GOOD ONE local columnist Jan Woodard

Jan Woodard shares thoughts on faith, life and recovery. Contact her at janwoodard.com or textingthrucancer@gmail.com

Noon, Monday: The dog rubbed his nose against my blanket as the phone buzzed. My eyes heavy, I had curled onto the sofa after breakfast and was soon in deep sleep, but did I really conk out until noon?

Honestly, I could coast through my days right now and no one would make me feel guilty. It seems reasonable for a senior with what’s called “an underlying disease” to drift through spring into summer, or whenever this corona-crap is controlled.

But I don’t want to.

I’m learning sleepiness and fatigue are not the same. A breast cancer survivor says she’s tired even when she’s resting, making restorative sleep almost impossible. That’s fatigue.

Fatigue sounds fatiguing, as if they couldn’t come up with a more pleasant word to describe it.

My meds conspire to make me sleepy, from which I eventually emerge more upbeat and alert than if I’d been wrapped in a gray sheet of fatigue

Only my hubby knows how much I snooze, and he encourages me to rest when I can. Does it really matter if I doze the days away? We’re all stuck at home anyway, if you look at self-isolation that way.

But I don’t.

Remove “stuck” and I agree — we’re all at home.

That could be a book title, “We’re All at Home.” I’m pretty sure someone at this moment is typing a nonfiction, harder-to-believe-than-a-fantasy book about the way the world has changed since we’re at home.

We could all write our own chapter.

I understand cabin fever but in no way are we bored. Jim and I are retired; our house spills over with enough projects to keep us occupied for the rest of the millennium, but I don’t have that long. I don’t want to waste a single morning.

We’ve been pretty much self-isolating since New Year’s, to avoid the flu. But this isolation is different. It’s not just Jim and me. It’s all of us. Quarantined.

Our daughter Tara is posting root meanings of words related to this unique time in history. Quarantine has a stark, chilly ring, and for good reason. She writes,

“The word quarantine comes from Italian words quaranta giorni, or forty days. This refers to the amount of time ships were asked to ‘shelter in place’ for 40 days during the 14th century plague in Europe.

“Lent is a period of 40 days prior to Easter. A time for self-examination and prayer. A time we hold out to God the brokenness of our lives and world.

“40 days.

40 days of wilderness.

40 days of prayer.

40 days of solitude.

40 days of exile.

“Forty isn’t just a number,” she writes. “It’s a reality infused with deep spiritual meaning. Biblically, it is considered to mean ‘a really long time.’”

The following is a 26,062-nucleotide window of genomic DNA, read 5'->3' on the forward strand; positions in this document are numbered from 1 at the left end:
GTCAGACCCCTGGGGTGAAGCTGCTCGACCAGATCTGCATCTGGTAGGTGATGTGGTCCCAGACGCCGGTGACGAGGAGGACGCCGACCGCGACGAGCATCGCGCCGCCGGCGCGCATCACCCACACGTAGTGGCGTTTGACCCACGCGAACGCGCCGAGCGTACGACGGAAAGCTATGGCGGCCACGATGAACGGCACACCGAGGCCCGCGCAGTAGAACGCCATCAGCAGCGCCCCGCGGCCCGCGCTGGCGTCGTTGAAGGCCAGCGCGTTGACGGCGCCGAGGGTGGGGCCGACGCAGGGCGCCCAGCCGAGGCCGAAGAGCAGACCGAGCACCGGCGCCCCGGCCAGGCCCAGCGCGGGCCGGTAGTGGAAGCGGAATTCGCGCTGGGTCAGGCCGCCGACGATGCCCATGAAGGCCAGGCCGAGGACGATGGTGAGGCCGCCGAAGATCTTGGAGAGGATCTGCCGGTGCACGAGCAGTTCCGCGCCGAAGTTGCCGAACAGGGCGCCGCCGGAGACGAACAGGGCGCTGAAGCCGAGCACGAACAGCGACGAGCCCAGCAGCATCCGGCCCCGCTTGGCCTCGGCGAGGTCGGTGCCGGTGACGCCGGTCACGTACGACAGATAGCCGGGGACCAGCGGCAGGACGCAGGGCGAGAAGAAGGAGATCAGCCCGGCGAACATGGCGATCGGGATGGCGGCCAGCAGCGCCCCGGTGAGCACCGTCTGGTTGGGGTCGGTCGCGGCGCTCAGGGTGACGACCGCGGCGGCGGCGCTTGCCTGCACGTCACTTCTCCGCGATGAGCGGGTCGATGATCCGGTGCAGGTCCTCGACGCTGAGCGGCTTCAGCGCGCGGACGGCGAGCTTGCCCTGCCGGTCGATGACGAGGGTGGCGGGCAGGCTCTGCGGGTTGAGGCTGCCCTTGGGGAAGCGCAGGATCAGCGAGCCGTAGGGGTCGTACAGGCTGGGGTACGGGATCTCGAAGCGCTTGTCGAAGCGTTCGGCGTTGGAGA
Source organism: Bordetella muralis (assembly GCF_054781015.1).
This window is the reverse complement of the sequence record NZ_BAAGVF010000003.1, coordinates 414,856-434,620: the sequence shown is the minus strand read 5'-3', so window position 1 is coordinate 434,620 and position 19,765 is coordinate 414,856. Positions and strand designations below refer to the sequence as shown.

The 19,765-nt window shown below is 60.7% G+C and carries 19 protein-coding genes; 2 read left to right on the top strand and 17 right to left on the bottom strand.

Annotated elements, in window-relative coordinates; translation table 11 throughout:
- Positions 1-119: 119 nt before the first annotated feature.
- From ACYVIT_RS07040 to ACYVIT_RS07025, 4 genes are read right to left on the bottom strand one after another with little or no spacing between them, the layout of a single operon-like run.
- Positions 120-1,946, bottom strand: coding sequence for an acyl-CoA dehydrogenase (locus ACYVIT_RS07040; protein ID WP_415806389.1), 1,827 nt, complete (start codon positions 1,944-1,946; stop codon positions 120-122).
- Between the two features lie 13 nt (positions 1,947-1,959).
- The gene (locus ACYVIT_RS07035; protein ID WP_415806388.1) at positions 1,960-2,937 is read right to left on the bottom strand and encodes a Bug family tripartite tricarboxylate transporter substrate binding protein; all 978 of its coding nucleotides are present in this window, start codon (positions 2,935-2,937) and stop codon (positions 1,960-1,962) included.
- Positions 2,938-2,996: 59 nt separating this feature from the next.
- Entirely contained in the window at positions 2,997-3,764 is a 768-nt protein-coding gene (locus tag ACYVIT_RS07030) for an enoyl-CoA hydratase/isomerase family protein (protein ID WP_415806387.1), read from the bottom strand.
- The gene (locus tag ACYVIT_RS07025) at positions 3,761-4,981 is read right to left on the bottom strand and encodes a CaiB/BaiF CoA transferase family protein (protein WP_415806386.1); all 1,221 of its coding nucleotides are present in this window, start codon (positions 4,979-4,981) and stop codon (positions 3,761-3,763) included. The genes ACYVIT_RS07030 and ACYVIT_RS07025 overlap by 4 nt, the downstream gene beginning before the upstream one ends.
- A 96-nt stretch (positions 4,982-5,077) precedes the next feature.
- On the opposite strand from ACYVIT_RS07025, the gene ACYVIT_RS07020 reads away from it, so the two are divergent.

Thanks, Tara.

While my heart goes out to parents with kids going stir-crazy, I wonder if you see this quarantine (most likely extending beyond 40 days) infused with spiritual meaning … or does it just make you tired?

Do you sense the Spirit of God standing guard, equipping us to be the brave, innovative people God intends us to be? St. Paul wrote to the church in Philippi, commenting on the impact of his imprisonment (Phillips Translation, adapted): it means that most of our brothers and sisters somehow take fresh heart in the Lord from the very fact that I am a prisoner for Christ’s sake.

Paul, who was essentially quarantined in a dank prison, encouraged early Christians to take fresh heart. Can we find the strength within to do the same, acknowledging we don’t know what the future holds, but we knows who is waiting there, for us?

Fresh heart empowers us to immerse ourselves in the senses of the season — snowdrops and

daffodils, song birds and rain showers, this year a season of wary hope.

Take fresh heart — as we find ways to support others suffering unbearable burdens.

Take fresh heart — trusting God will guide scientists and our leaders, if we humble ourselves and pray.

Think how we would change, from the Oval Office down, if our country saw isolation not as something to endure but as a discipline maturing us into people who are equipped with God’s Spirit to be forces for good.

Speaking of disciplines, I mentioned earlier my phone rang at noon. Actually, it was my cell alarm, reminding me to Pray Down at High Noon, a prayer effort led by Texan Terry Teykl to have people worldwide say the Lord’s Prayer in unison at noon. He says it’s the largest 21-second daily prayer movement in the world.

This prayer unites us in community, the opposite of isolation:

Our Father

… give us

… lead us

… forgive us.

Thy kingdom come, thy will be done, on earth as it is in heaven.

All will be well.